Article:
New Ireland Province, Kavieng region , KAVIENG 2014 stations. Edmago I., 02° 36.9' S, 150° 44.4' E, 9 m ( KZ2 ), IU-2014-826 (male, 8.6 mm); GoogleMaps IU-2014-2685 (male, 9.3 mm). GoogleMaps New Ireland mainland near N Cape, 02° 33.3' S, 150° 47.7' E, 1–20 m (stn KZ18 ), IU-2016-1011 (female, 12.5 mm). GoogleMaps W side of Edmago I., 02° 37.1' S, 150° 44.2' E, 5–6 m (stn KZ20 ), NMV J71639 View Materials View Materials (ovigerous female, 10.5 mm). GoogleMaps E side of Ral I., 02° 36.7' S, 150° 42.6' E, 3–10 m (stn KZ22 ), IU-2014-1090 (female, 10.6 mm). GoogleMaps Byron Channel, SE Patio I., 02° 36.6' S, 150° 32.9' E, 2–7 m (stn KB40), IU-2014-2577 (ovigerous female, 10.9 mm). GoogleMaps NE of Big Nusa I., entrance to Kavieng Harbour, 02° 33.7' S, 150° 49.1' E, 10 m (stn KZ11 ), IU-2014-2625 (ovigerous female, 10.6 mm). GoogleMaps Mouth of Albatross Passage , E side, 02° 35.2' S, 150° 43.1' E, 13 m (KB72), IU-2016-8136 (juv., 5.0 mm). GoogleMaps Between Big Nusa and Little Nusa Islands , 02° 34.6' S, 150° 46.3' E, 13-14 m (KB16), IU-2014-17688 (female, 6.9 mm). GoogleMaps Eickstedt Passage W of Usien I., 02° 40.3' S, 150° 39.1' E, 9–11 m (KR70), IU-2014-17691 (male, 13.6 mm). GoogleMaps Albatross Passage , 02° 44.6' S, 150° 42.8' E, 12–15 m ( KD12 ), IU-2014-17692 (juv., 3.6 mm) GoogleMaps .

Colour. Variable. Generally reddish-orange, stronger colour on gastric carina; pleonal pleura with white patch anteroventrally; chelipeds similar or steel-blue, colour stronger at base of fingers (see figs 1f–i and Kensley [1981]).

Distribution. Widespread in the Indo West-Pacific, eastern Pacific ( Hendrickx, 2008), south-west Atlantic ( Sakai, 2011, 2015) and south-east Atlantic ( Wirtz, 2009); subtidal.

Remarks. Of the two syntypic specimens from Samoa and Hawaii recorded by A. Milne-Edwards (1873), Sakai (2011) selected that from Samoa as the lectotype, not the one from Hawaii erroneously applied to the ‘type locality’ by Kensley (2003) and called ‘holotype’ by Ngoc-Ho (2005). This confusion was discussed by Komai and Tachikawa (2008). Sakai’s (2011: figs 8A, B, 9) illustrations of the Samoan lectotype ( ZMB K8405: checked for me by A. Brandt) are indistinguishable from Ngoc-Ho’s (2005: fig. 3) of the Hawaiian paralectotype ( MNHN IU- 2016-8115 [Th147]). Sakai’s (2011: fig. 8C) illustration of the Hawaiian paralectotype differs from both in appearing to have larger rostral teeth, the rostrum less evenly tapering, more teeth on the median carina (shown by my re-examination to have two on the rostrum, c. 15 on gastric region; fig. 6a), almost no spines on the lateral gastric carina (actually 13, 15), and fewer intermediate gastric tubercles (actually c. 20). The cheliped of the paralectotype lacks tuberculation on the propodal faces and the spine on the upper border of the merus, but these absences are common in juveniles of this size.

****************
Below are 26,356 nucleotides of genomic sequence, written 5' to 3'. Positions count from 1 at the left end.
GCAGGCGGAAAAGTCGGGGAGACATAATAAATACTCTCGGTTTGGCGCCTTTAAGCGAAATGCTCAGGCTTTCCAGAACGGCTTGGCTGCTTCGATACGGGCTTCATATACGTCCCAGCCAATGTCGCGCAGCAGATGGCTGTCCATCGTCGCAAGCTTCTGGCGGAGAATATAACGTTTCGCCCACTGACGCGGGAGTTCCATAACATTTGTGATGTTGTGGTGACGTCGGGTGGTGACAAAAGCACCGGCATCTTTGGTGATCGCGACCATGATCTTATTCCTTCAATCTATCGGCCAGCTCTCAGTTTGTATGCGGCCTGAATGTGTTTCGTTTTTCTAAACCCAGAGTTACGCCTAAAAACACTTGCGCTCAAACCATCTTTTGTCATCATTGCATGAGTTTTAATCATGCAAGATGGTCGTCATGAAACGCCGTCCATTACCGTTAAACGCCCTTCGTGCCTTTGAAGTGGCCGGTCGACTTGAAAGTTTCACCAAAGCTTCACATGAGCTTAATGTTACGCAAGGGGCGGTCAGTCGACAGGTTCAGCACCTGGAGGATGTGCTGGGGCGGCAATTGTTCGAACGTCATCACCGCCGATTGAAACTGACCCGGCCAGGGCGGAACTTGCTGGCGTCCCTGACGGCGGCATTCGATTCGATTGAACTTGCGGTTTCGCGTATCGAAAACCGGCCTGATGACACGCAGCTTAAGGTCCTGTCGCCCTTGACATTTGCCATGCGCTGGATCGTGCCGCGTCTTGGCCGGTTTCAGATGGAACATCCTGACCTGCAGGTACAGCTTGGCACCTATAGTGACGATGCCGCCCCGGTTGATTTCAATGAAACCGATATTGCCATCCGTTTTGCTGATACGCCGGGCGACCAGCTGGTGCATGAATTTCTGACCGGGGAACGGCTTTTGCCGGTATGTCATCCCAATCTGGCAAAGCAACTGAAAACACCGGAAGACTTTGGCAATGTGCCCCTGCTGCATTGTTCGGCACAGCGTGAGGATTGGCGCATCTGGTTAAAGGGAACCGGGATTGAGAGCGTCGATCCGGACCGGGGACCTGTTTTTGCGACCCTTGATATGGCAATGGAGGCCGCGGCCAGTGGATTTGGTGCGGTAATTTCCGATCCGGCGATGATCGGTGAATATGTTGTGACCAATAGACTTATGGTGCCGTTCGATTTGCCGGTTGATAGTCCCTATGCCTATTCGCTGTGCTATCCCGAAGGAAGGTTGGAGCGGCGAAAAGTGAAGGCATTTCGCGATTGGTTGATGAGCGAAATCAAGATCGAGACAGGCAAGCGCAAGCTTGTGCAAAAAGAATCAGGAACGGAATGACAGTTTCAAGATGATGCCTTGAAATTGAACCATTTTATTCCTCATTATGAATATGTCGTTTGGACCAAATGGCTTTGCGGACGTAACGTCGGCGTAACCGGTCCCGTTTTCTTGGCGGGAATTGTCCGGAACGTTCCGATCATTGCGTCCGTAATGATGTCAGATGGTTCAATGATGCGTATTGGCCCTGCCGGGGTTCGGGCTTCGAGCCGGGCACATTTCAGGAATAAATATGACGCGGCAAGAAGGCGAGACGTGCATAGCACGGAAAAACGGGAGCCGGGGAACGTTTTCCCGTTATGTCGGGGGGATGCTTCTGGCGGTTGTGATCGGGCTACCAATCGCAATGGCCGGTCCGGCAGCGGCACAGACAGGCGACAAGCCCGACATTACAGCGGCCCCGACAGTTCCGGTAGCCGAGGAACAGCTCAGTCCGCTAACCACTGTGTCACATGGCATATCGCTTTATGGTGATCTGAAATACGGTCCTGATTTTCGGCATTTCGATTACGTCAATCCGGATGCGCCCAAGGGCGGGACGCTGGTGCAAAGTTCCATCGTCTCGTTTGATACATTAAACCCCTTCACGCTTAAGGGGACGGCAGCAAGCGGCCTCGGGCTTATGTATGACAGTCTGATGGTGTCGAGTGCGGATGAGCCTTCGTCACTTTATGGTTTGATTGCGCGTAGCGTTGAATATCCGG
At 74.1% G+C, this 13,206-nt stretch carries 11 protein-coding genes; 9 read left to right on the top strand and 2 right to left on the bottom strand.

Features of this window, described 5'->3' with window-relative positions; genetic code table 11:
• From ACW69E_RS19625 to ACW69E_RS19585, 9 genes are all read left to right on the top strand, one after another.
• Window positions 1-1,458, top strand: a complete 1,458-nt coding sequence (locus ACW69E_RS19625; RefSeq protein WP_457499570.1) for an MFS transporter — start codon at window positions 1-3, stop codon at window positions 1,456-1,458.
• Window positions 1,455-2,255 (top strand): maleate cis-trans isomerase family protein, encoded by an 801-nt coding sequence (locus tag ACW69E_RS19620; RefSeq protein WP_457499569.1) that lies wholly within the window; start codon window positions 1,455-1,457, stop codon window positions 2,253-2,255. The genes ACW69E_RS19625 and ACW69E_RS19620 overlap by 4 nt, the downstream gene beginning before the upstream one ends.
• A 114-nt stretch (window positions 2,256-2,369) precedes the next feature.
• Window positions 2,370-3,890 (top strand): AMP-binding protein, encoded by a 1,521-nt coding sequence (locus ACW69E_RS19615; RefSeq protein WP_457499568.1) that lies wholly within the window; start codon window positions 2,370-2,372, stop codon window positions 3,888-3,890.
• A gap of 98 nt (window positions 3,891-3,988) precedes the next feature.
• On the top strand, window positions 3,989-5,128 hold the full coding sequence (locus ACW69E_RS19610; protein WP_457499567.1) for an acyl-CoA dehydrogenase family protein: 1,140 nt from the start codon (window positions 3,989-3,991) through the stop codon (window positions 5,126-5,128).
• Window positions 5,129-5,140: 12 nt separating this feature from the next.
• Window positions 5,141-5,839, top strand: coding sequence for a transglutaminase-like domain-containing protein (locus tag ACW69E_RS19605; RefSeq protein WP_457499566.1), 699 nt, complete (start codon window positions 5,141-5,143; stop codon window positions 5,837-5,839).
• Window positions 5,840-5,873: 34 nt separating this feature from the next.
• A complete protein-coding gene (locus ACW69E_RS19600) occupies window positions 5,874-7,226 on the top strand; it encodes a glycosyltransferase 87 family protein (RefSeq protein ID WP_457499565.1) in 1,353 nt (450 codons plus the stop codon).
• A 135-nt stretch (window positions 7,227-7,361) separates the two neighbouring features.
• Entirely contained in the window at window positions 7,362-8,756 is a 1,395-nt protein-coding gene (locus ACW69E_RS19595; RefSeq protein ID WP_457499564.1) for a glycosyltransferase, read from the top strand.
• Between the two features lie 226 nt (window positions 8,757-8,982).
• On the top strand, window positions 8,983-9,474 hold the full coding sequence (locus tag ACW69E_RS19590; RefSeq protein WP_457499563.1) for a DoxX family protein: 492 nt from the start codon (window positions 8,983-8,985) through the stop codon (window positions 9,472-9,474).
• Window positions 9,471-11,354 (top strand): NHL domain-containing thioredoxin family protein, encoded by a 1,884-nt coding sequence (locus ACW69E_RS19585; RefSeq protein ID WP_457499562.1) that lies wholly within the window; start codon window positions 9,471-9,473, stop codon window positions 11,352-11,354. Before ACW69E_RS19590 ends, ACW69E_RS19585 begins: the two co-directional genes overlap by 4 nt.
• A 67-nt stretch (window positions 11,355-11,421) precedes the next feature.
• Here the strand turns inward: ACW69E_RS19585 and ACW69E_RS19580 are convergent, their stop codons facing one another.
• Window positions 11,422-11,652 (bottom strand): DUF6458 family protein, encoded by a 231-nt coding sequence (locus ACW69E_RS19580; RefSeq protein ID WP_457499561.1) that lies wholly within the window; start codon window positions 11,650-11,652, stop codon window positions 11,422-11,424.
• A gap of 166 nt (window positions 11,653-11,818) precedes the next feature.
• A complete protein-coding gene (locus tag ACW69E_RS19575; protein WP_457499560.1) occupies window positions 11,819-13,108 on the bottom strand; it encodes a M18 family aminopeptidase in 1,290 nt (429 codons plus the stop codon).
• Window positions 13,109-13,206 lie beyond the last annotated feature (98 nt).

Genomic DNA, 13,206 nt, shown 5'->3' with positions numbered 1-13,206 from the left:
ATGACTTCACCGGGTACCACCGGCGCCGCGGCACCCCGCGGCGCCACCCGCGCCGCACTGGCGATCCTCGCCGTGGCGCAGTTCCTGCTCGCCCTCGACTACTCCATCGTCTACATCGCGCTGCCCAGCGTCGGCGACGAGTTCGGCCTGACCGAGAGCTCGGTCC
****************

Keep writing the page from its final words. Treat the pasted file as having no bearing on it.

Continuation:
In an extensive synonymy, Sakai (2011) synonymised four species with A. serratifrons . The synonymy of Axius affinis De Man, 1888 (type locality, Ambon, Indonesia), Axiopsis sculptimana Ward, 1942 (type locality, Diego Garcia, Chagos Archipelago) and Axiopsis brasiliensis Coelho and Ramos-Porto, 1991 , has not been disputed although a species with such a wide distribution suggests further examination is warranted as Komai and Tachikawa (2008) suspected. Kensley (1981) discussed the species in the Americas but his synonymy was limited. Ngoc-Ho (2005) recognised A. pica Kensley, 2003 (type locality, Guam), the fourth species synonymised by Sakai (2011), following a detailed justification and recorded it from French Polynesia. This synonymy is not recognised here (see A. pica above for discussion of differences).

Sakai’s (2011) key to species of Axiopsis relied on the presence of a tooth on the upper margin of the merus and a smooth propodus of the cheliped to distinguish A. consobrina from A. serratifrons (without a tooth, with squamose propodus). Many smaller individuals, including ovigerous females, identifiable as A. serratifrons based on colour resemble A. consobrina De Man, 1905 in these features. De Man (1905) distinguished A. consobrina on the absence of intermediate gastric teeth between the carinae and the palm of the smaller cheliped as long as the fingers but this is true only for the type. Axiopsis consobrina occurs usually from 75 m to a maximum of 310 m depth ( Sakai, 2011; Vaitheeswaran, 2014) but Ngoc-Ho (2005) recorded one individual from 2.5 m depth. Axiopsis serratifrons is more immediately subtidal.


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Axiopsis pica Kensley, 2003

Poore, Gary C. B. 2018

Axiopsis serratifrons

Sakai, K. 2011: 56

Axiopsis pica

Ngoc-Ho, N. 2005: 51
Kensley, B. 2003: 363

Axiopsis serratifrons

Sakai, K. 2011: 56
Sakai, K. & de Saint Laurent, M. 1989: 76
Sendler, A. 1923: 44

Axia serratifrons A. Milne-Edwards, 1873: 263

Milne-Edwards, A. 1873: 263